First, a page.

Many people have reached out to me. Some of them stood out, a few met with me, and I’ve even helped some find jobs (or even hired them myself). By the way, I’m not that important, but I’m just using myself as an example of someone who gets a lot of emails/day (1000+) so it’s challenging to reach me. Here’s what the winners did right:
- They reached out through a warm contact. If they didn’t have one, they spent the time to find one by studying who I know. (The info is out there. Facebook, Twitter, 8 million pages I’ve written, the “Acknowledgements” page of my book. And this isn’t just about me, it’s about any busy person you want to meet.)
- They explained any similarities we had. An alum reaches out to me who seems genuine? I’ll almost always take a phone call or, if convenient, a coffee meeting. Maybe they grew up in my hometown or went to my high school.
- They reached out with a BRIEF, CONCISE EMAIL. I will show you the exact words to use below so you don’t instantly eliminate yourself.
As a result, many of these people stood out among tens of thousands of others who left comments/emails/tweets.
2. What to say when you meet a busy/important person
Not only do the very best top performers have an uncanny ability to reach extremely busy people, but they can turn a one-time meeting into a long-term relationship. And over time, that is worth more than almost any technical skill or amount of experience.
Once you set up a meeting, there are a couple of key pointers to make the meeting a success:
1. ASK INSIGHTFUL QUESTIONS — Don’t waste someone’s time with questions you could easily answer with Google. It’s disrespectful and hurts your chances of making a connection with the person.
Good question: “I noticed you did XYZ. It’s interesting because [INSERT NAME OF VIP] took a different approach and did ABC. What was your thinking behind that decision?”
Bad question: “I’m so unhappy at my job. I think I’d like to do what you’re doing. What does someone in your position do again?”
In this video, I put together a few more examples of insightful questions to keep the conversation going:
2. SPEND 90% OF THE INTERVIEW LISTENING — Yes, most of the time, they’ll be talking — NOT you. Only interject with insightful comments every once in awhile to show that you’ve done your homework.
Remember, you’re learning from them, and the best way to do that is to LISTEN. As for the other 10% of the time, you should spend that telling them what you’re working on and asking for specific advice. This approach is often so effective that the person you’re meeting with will introduce you to even more people.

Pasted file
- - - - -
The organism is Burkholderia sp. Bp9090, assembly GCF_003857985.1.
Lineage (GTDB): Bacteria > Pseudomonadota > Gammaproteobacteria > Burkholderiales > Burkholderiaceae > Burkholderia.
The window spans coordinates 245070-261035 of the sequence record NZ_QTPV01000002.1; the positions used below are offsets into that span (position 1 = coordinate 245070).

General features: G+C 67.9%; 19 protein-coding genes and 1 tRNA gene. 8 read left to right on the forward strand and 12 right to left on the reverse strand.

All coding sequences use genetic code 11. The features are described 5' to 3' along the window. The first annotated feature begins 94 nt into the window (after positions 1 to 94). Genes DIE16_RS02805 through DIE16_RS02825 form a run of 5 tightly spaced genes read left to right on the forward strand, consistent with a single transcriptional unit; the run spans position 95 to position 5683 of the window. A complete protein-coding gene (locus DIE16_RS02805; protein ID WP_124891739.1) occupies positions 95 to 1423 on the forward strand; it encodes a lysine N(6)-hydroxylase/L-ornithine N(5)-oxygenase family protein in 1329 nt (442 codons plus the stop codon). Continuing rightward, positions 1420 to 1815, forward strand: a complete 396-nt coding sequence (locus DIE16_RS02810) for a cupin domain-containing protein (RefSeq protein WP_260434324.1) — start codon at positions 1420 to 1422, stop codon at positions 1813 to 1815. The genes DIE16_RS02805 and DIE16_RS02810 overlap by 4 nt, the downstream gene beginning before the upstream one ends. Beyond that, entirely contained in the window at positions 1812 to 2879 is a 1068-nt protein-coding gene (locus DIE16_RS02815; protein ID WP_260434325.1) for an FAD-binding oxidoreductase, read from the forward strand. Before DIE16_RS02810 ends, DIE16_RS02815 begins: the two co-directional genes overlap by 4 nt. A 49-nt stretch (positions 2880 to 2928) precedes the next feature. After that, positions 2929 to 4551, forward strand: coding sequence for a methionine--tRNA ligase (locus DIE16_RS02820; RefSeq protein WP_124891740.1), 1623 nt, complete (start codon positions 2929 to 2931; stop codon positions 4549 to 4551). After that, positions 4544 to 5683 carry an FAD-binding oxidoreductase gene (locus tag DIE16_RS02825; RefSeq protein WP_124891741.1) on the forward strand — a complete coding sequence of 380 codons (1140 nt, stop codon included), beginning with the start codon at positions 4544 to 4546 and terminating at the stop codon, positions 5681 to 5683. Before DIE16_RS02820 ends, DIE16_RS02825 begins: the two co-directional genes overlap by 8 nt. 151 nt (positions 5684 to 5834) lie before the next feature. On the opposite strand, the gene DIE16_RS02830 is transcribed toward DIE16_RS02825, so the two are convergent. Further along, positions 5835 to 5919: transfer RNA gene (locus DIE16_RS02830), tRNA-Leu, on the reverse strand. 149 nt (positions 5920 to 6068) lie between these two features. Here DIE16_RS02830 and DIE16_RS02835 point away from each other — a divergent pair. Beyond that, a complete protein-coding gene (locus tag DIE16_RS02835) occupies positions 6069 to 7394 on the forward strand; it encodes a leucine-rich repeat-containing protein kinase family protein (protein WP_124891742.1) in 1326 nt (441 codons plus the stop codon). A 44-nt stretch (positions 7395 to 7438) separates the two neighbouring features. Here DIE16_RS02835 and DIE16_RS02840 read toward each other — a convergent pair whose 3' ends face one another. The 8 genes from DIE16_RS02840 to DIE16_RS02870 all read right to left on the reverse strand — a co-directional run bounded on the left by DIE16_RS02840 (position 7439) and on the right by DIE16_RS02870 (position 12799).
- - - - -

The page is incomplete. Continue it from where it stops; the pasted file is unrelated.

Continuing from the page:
3. How to follow up so busy people don’t forget you
The biggest mistake people make when connecting to busy people is simply not doing it.
But the second-biggest mistake is NOT FOLLOWING UP. Do you know how many people have asked me out to coffee, taken 30 minutes of time to “pick my brain”…then I never hear from them again? I didn’t want a one-night stand! I wanted commitment!!
These people could take advantage of the Craigslist Penis Effect and rise above all the unwashed masses with just one email.
What does a VIP want from someone who asks for his advice? He doesn’t need your money or introductions. He already has those.
A VIP wants to know that you listened to his advice and actually followed through.
Think about it: If I meet with someone, and they write back saying, “Hey Ramit, thanks for the time, and thanks especially for pointing out that [GENIUS POINT I MADE]. I took what you said and reached out to Beth Jones and Mike Smith and found out [AMAZING ACCOMPLISHMENT]. That helped me get a $3,000 raise and also get Fridays off”…
THAT is worth more than any amount of money he could give me. And it’s the first step to building a relationship.
If you’re going to meet a VIP, whether it’s over the phone, via email, or in person, why go to all that trouble…and then drop the ball by not following up?
I’ll tell you why: Because when we talk to a VIP, in the back of our heads, we have a voice whispering, “There’s no way I can help this guy. He has more money than I do…a bigger email list…he knows way more about (whatever) than I do…I should just get his advice and then not bug him again.”